Five days earlier.
The pine chair Nahtaia slouched on needed a good sanding. She would definitely need to replace her stockings after an hour of sitting in that horrid chair. I'm in trouble now, she thought to herself, eyeing the larger, clearly more comfortable chair on the other side of the desk; the desk that belonged to Moriel, the Faery Forest's Minister of Fae Assignment.
It was the second time in four days that Nahtaia was called for a meeting with Moriel. Last time, it was a scuffle with a local squirrel that earned her the seat before the rather intimidating Minister. She was not looking forward to his scolding gaze as nights were yet passing irksomely slow with just the memory of it.
The door creaked open behind her and Moriel entered. With a lump in her throat, Nahty watched as he made his way to his seat, his long, white hair cascading down his back, smooth as silk. After taking his seat, he folded his hands with slender, lengthy fingers and raised ivory eyes to hers.
The heart palpitations began. Those empty, white eyes could bring anxiety up from the most secretive of hearts. That's why they sent the bad little fae to him; because he could guilt trip just by making eye contact. It was his gift.
"Nahtaia," he began in a strong, composed voice, "must I remind you at every meeting to bring your manners?"
She stared at him with raised brows, unsure of what he meant.
"Ahem," he cleared his throat and sat up straight.
"Oh," she squeaked as she straightened her back and pulled her feet together. "Sorry."
An exhausted sigh came from his pale lips and he rubbed his temples. "Nahtaia, I called you here for a reason. It seems we're running out of-"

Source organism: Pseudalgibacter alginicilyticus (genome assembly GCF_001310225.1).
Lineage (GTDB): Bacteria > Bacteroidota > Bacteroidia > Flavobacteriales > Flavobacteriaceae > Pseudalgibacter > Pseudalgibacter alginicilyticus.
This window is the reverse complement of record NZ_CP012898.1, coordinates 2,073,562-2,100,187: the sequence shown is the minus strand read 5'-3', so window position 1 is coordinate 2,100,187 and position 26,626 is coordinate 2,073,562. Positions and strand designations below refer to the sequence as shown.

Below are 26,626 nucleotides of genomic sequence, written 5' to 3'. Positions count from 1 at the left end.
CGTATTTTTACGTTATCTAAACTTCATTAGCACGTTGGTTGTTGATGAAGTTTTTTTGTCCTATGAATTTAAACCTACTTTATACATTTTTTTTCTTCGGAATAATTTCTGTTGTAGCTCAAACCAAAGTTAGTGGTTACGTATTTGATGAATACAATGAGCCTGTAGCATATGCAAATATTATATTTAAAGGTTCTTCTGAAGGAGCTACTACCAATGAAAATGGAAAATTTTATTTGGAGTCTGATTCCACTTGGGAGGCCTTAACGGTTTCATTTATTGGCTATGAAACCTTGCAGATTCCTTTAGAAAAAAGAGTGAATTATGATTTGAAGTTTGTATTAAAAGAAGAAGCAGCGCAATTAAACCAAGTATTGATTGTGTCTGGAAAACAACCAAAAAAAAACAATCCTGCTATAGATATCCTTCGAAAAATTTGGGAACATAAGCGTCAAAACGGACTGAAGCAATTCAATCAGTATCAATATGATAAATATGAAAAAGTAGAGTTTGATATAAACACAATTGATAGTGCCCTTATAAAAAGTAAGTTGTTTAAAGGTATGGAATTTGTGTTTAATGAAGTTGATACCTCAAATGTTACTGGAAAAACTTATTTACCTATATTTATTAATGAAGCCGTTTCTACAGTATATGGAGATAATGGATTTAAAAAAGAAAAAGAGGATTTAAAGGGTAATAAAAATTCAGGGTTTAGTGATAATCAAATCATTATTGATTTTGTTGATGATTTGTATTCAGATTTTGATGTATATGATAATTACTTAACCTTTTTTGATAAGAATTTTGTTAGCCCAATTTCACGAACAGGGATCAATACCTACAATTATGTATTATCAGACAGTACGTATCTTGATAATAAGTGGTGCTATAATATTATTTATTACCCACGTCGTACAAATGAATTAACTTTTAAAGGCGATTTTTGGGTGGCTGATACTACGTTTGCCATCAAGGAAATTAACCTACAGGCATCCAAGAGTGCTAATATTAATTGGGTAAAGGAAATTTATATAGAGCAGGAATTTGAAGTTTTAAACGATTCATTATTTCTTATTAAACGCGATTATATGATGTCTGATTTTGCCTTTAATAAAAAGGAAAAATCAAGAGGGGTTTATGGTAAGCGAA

"-it wasn't my fault!" Nahtaia blurted in defeat before he could go on. The all-knowing, abysmal eyes of the Minister were just too much. "That half-witted bull stepped into my ring!" she continued. "He ruined the perfect composition! I put so much hard work and focus into growing those shrooms and he comes prancing about like a dunce!"
Moriel's jaw slowly dropped and his eyes widened. Nahty thought she even saw one of his eyelids twitch.
"You charmed a minotaur?" he croaked, nearly choking on the words.
Nahtaia paused and narrowed her eyes. "What exactly am I here for?" she innocently asked, biting her nail.
"Oh, Lord in Heaven," he moaned, dropping his face into his palms. "I was concerned about the dog you turned into a pig, but this?"
"Hey, that wretched animal nipped my wings! I had every right-"
"-you shouldn't be in human territory in the first place! Just because you can use magic of such sorts does not give you the right to! Nahtaia, you..." he trailed off, deciding that the effort to explain was useless. After taking in a deep breath, he continued. "Nahtaia, your assignment was to keep watch over the forest's edge, not go exploring into the neighboring farms. You know how much the humans detest faeries."
Nahtaia's wings flinched. That was not all true but she couldn't very well tell the Minister that. He'd stare the truth out of her in a matter of seconds and everyone knew what happened to faeries that wandered too far into human territory. Banishment.
Goosebumps rose all over her body at the thought. When one was banished, he or she had their wings and abilities stripped, then was denied all contact with faeries. It was harsh but believed to be necessary. After all, history taught that humans caused the vast majority of faery deaths and homelessness.
"Nahtaia," Moriel snapped, drawing her out of her hollow gaze. "Are you listening to me? We have a final assignment for you and if you fail or proceed to cause trouble of any sort, you will be punished most severely."
Nahtaia swallowed hard. "What is the assignment?" she asked, tucking a long lock of blue hair behind her pointed ear.
With that, Minister Moriel's lips curved into a wicked smile. "Pine collecting." Something inside Nahtaia told her that he enjoyed breaking the news to her.
"Oren put you up to this, didn't he?" She jumped to her with the accusation. The minister crossed his arms over his chest and leaned back into his chair with a smirk. "I knew it!" she hissed. "That toad-lipped oaf has been trying for years to see me suffer!"